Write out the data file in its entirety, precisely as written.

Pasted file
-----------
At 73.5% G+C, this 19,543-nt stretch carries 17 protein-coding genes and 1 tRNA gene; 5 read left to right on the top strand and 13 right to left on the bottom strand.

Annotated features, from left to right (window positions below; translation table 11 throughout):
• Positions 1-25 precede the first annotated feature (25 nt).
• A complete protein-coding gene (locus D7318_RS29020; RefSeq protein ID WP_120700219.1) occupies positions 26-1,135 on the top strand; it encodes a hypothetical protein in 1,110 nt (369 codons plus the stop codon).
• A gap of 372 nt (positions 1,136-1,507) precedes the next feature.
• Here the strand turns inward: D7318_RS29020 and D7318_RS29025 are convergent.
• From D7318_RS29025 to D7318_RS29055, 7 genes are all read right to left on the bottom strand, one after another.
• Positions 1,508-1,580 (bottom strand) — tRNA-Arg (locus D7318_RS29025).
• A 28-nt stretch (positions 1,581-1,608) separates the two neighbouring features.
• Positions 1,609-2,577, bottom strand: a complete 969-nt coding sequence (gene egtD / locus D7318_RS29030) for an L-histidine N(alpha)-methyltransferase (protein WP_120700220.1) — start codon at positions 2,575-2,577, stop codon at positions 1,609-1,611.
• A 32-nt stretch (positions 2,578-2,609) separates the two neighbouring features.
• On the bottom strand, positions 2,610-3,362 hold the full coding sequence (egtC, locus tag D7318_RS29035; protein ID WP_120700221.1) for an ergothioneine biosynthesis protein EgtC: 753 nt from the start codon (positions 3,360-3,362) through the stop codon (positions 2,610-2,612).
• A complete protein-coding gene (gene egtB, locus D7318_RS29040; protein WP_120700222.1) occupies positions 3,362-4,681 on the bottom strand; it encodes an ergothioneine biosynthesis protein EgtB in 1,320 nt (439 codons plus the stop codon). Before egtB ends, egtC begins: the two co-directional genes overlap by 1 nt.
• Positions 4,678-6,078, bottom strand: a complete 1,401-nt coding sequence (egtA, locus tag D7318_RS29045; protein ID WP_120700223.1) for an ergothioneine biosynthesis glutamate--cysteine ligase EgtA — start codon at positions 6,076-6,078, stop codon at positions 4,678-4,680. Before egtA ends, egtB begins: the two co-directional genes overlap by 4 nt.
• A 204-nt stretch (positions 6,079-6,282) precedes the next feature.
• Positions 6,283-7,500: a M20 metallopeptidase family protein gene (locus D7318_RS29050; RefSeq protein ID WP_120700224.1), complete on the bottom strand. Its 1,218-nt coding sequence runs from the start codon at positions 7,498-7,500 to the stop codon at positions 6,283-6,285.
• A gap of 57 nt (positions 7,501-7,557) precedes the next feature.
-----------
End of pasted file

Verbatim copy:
At 73.5% G+C, this 19,543-nt stretch carries 17 protein-coding genes and 1 tRNA gene; 5 read left to right on the top strand and 13 right to left on the bottom strand.

Annotated features, from left to right (window positions below; translation table 11 throughout):
• Positions 1-25 precede the first annotated feature (25 nt).
• A complete protein-coding gene (locus D7318_RS29020; RefSeq protein ID WP_120700219.1) occupies positions 26-1,135 on the top strand; it encodes a hypothetical protein in 1,110 nt (369 codons plus the stop codon).
• A gap of 372 nt (positions 1,136-1,507) precedes the next feature.
• Here the strand turns inward: D7318_RS29020 and D7318_RS29025 are convergent.
• From D7318_RS29025 to D7318_RS29055, 7 genes are all read right to left on the bottom strand, one after another.
• Positions 1,508-1,580 (bottom strand) — tRNA-Arg (locus D7318_RS29025).
• A 28-nt stretch (positions 1,581-1,608) separates the two neighbouring features.
• Positions 1,609-2,577, bottom strand: a complete 969-nt coding sequence (gene egtD / locus D7318_RS29030) for an L-histidine N(alpha)-methyltransferase (protein WP_120700220.1) — start codon at positions 2,575-2,577, stop codon at positions 1,609-1,611.
• A 32-nt stretch (positions 2,578-2,609) separates the two neighbouring features.
• On the bottom strand, positions 2,610-3,362 hold the full coding sequence (egtC, locus tag D7318_RS29035; protein ID WP_120700221.1) for an ergothioneine biosynthesis protein EgtC: 753 nt from the start codon (positions 3,360-3,362) through the stop codon (positions 2,610-2,612).
• A complete protein-coding gene (gene egtB, locus D7318_RS29040; protein WP_120700222.1) occupies positions 3,362-4,681 on the bottom strand; it encodes an ergothioneine biosynthesis protein EgtB in 1,320 nt (439 codons plus the stop codon). Before egtB ends, egtC begins: the two co-directional genes overlap by 1 nt.
• Positions 4,678-6,078, bottom strand: a complete 1,401-nt coding sequence (egtA, locus tag D7318_RS29045; protein ID WP_120700223.1) for an ergothioneine biosynthesis glutamate--cysteine ligase EgtA — start codon at positions 6,076-6,078, stop codon at positions 4,678-4,680. Before egtA ends, egtB begins: the two co-directional genes overlap by 4 nt.
• A 204-nt stretch (positions 6,079-6,282) precedes the next feature.
• Positions 6,283-7,500: a M20 metallopeptidase family protein gene (locus D7318_RS29050; RefSeq protein ID WP_120700224.1), complete on the bottom strand. Its 1,218-nt coding sequence runs from the start codon at positions 7,498-7,500 to the stop codon at positions 6,283-6,285.
• A gap of 57 nt (positions 7,501-7,557) precedes the next feature.